South Africa’s Zuma is asked to miss activist’s funeral

South Africa's Zuma is asked to miss activist's funeral

JOHANNESBURG — President Jacob Zuma said Wednesday he was not attending the funeral of a South African apartheid-era leader after Ahmed Kathrada’s family asked him to stay away.

Kathrada died Tuesday at age 87 after being admitted for surgery linked to blood clotting on the brain. He was imprisoned for years along with Nelson Mandela for opposing the former white minority government. Kathrada last year called on Zuma to step down after numerous corruption allegations.

The funeral attendees rose in a standing ovation when Kgalema Motlanthe, a former deputy president under Zuma, quoted from Kathrada’s letter urging Zuma to go. There was another standing ovation for Finance Minister Pravin Gordhan, whose strong reputation as a bulwark against corruption has raised investor fears that Zuma will soon fire him.

A statement from Zuma’s office said the president would respect the wishes of Kathrada’s family for him to stay away. It also said South Africa “has lost one of its valuable and most respected freedom fighters.”

Kathrada’s coffin was covered in the flag of the ruling African National Congress party. Mandela’s ex-wife Winnie Madikizela Mandela, 80, attended the funeral.

Kathrada was born in 1929 to a scholarly Muslim family and became involved in political activism at the age of 11.

He and Mandela were part of a group sentenced to life imprisonment after the historic Rivonia trial of top ANC activists in 1964. Kathrada was released from prison in 1989, just months before Mandela himself walked free.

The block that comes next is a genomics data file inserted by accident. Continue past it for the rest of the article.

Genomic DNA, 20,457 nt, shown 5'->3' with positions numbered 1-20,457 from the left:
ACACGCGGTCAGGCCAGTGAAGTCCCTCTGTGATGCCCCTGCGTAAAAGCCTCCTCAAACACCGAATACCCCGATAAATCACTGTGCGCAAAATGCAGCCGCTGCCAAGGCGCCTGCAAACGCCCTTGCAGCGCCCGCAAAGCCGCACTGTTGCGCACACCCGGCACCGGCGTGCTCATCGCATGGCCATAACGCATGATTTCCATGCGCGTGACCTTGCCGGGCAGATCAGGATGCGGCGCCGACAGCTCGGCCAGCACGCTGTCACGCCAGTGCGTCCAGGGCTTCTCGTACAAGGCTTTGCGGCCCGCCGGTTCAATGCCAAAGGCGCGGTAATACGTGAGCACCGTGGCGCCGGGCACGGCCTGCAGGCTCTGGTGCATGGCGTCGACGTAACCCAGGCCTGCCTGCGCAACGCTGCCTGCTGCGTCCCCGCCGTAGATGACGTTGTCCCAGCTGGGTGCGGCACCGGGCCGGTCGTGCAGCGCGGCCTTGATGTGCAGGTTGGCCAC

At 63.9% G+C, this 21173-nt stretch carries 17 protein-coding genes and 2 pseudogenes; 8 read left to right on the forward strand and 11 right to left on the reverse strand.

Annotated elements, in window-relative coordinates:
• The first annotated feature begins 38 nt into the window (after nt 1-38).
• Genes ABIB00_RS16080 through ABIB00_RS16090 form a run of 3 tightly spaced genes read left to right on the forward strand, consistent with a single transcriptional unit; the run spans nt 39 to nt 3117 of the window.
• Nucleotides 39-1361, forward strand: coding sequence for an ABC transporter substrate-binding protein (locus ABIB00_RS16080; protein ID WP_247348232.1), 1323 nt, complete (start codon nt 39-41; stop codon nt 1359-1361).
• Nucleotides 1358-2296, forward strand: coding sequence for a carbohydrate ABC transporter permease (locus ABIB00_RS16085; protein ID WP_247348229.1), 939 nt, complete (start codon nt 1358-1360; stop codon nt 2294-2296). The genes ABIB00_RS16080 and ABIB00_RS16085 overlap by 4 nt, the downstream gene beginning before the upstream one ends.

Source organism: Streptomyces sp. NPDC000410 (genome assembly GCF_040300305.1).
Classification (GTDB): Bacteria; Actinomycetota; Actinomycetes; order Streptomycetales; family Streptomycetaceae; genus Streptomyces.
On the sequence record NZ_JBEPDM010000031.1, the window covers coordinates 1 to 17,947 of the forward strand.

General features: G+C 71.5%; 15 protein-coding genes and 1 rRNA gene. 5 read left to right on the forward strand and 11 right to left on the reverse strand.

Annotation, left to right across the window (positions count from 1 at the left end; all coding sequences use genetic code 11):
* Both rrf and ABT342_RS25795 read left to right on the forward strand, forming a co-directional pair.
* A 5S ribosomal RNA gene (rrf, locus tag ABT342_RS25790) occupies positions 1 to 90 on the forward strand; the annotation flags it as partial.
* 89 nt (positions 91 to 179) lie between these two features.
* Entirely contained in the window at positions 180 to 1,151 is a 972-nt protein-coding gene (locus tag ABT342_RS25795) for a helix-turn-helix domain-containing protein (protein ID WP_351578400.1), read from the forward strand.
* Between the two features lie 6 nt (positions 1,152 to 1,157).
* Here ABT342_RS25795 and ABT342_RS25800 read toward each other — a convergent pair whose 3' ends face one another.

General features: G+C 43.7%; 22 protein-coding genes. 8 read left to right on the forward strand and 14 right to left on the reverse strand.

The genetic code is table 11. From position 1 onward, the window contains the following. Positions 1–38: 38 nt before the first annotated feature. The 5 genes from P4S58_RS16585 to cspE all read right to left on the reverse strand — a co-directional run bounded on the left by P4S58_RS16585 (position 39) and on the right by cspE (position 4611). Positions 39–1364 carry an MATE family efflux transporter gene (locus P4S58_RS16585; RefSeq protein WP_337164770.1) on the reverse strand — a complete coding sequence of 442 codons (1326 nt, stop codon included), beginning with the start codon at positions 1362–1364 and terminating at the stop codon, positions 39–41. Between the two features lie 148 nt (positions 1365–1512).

During the past year, Kathrada was a regular at demonstrations and marches around South Africa, frequently offering his support to students protesting for free education.

In April last year, after South Africa’s highest court found that Zuma had violated his oath of office by refusing to abide by an order to pay back some of the millions of dollars in public money spent on upgrading his rural home, Kathrada wrote a letter to the president asking him to step down.

“Dear Comrade President, don’t you think your continued stay as president will only serve to deepen the crisis of confidence in the government of the country,” Kathrada wrote.

Kathrada was married to former government minister Barbara Hogan, who was sentenced to 10 years in jail for high treason against the apartheid government in 1982.

Stuart Graham, The Associated Press

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